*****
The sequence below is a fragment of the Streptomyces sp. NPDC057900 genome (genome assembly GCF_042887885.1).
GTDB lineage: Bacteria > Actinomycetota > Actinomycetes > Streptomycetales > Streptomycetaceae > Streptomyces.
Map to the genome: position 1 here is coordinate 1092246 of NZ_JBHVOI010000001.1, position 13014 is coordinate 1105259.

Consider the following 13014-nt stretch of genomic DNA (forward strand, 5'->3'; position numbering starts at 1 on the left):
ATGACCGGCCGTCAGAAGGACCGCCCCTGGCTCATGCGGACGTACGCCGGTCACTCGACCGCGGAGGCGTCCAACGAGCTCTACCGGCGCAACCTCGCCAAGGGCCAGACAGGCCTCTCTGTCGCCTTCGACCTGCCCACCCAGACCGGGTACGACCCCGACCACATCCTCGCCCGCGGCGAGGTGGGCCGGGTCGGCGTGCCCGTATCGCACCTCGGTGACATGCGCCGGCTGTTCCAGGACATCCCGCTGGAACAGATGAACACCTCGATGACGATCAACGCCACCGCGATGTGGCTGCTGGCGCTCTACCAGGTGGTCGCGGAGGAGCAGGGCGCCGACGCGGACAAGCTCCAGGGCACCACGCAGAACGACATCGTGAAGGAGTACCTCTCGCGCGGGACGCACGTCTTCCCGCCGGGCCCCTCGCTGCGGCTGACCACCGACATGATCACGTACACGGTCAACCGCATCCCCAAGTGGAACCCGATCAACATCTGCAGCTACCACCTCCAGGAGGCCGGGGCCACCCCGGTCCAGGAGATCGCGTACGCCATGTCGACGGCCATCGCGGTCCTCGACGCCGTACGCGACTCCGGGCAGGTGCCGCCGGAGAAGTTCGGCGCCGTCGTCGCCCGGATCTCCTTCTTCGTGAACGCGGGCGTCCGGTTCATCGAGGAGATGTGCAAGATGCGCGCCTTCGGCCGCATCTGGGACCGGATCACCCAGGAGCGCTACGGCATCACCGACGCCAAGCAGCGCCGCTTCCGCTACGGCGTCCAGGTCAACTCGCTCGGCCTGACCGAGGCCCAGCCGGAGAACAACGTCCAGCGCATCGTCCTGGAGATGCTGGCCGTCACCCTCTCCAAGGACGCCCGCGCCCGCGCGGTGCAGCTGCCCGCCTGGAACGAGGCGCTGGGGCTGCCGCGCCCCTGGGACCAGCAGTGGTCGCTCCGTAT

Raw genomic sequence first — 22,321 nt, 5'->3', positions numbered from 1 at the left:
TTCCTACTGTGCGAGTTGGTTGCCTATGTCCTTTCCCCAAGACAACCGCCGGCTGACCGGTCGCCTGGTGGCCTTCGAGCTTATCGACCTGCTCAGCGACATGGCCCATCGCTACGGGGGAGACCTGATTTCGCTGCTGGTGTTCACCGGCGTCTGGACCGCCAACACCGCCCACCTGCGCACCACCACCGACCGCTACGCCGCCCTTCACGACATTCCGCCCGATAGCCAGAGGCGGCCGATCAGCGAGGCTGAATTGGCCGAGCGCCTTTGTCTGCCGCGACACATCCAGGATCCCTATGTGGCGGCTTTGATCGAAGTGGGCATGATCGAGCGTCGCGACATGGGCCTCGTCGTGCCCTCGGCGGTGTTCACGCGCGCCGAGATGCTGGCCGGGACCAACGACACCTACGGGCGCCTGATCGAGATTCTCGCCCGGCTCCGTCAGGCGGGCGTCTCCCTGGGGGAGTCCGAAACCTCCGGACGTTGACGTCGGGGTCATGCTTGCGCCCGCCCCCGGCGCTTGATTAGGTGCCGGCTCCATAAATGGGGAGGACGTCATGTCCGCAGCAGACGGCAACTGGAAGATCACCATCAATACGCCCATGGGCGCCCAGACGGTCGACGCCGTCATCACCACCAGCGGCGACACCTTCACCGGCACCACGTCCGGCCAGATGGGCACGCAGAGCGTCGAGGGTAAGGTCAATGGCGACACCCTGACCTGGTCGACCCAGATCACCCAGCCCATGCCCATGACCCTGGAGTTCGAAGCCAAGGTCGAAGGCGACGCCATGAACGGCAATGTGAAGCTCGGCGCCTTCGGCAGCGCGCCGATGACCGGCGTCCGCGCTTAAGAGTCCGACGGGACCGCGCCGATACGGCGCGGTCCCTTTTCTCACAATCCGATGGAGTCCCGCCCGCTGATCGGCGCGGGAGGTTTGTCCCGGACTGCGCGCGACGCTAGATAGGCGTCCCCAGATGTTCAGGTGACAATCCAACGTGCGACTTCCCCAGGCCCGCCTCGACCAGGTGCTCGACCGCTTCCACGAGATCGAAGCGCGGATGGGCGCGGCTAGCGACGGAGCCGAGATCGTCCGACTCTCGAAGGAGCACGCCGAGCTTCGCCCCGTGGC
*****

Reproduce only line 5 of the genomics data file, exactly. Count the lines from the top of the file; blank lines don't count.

ATGACCGGCCGTCAGAAGGACCGCCCCTGGCTCATGCGGACGTACGCCGGTCACTCGACCGCGGAGGCGTCCAACGAGCTCTACCGGCGCAACCTCGCCAAGGGCCAGACAGGCCTCTCTGTCGCCTTCGACCTGCCCACCCAGACCGGGTACGACCCCGACCACATCCTCGCCCGCGGCGAGGTGGGCCGGGTCGGCGTGCCCGTATCGCACCTCGGTGACATGCGCCGGCTGTTCCAGGACATCCCGCTGGAACAGATGAACACCTCGATGACGATCAACGCCACCGCGATGTGGCTGCTGGCGCTCTACCAGGTGGTCGCGGAGGAGCAGGGCGCCGACGCGGACAAGCTCCAGGGCACCACGCAGAACGACATCGTGAAGGAGTACCTCTCGCGCGGGACGCACGTCTTCCCGCCGGGCCCCTCGCTGCGGCTGACCACCGACATGATCACGTACACGGTCAACCGCATCCCCAAGTGGAACCCGATCAACATCTGCAGCTACCACCTCCAGGAGGCCGGGGCCACCCCGGTCCAGGAGATCGCGTACGCCATGTCGACGGCCATCGCGGTCCTCGACGCCGTACGCGACTCCGGGCAGGTGCCGCCGGAGAAGTTCGGCGCCGTCGTCGCCCGGATCTCCTTCTTCGTGAACGCGGGCGTCCGGTTCATCGAGGAGATGTGCAAGATGCGCGCCTTCGGCCGCATCTGGGACCGGATCACCCAGGAGCGCTACGGCATCACCGACGCCAAGCAGCGCCGCTTCCGCTACGGCGTCCAGGTCAACTCGCTCGGCCTGACCGAGGCCCAGCCGGAGAACAACGTCCAGCGCATCGTCCTGGAGATGCTGGCCGTCACCCTCTCCAAGGACGCCCGCGCCCGCGCGGTGCAGCTGCCCGCCTGGAACGAGGCGCTGGGGCTGCCGCGCCCCTGGGACCAGCAGTGGTCGCTCCGTAT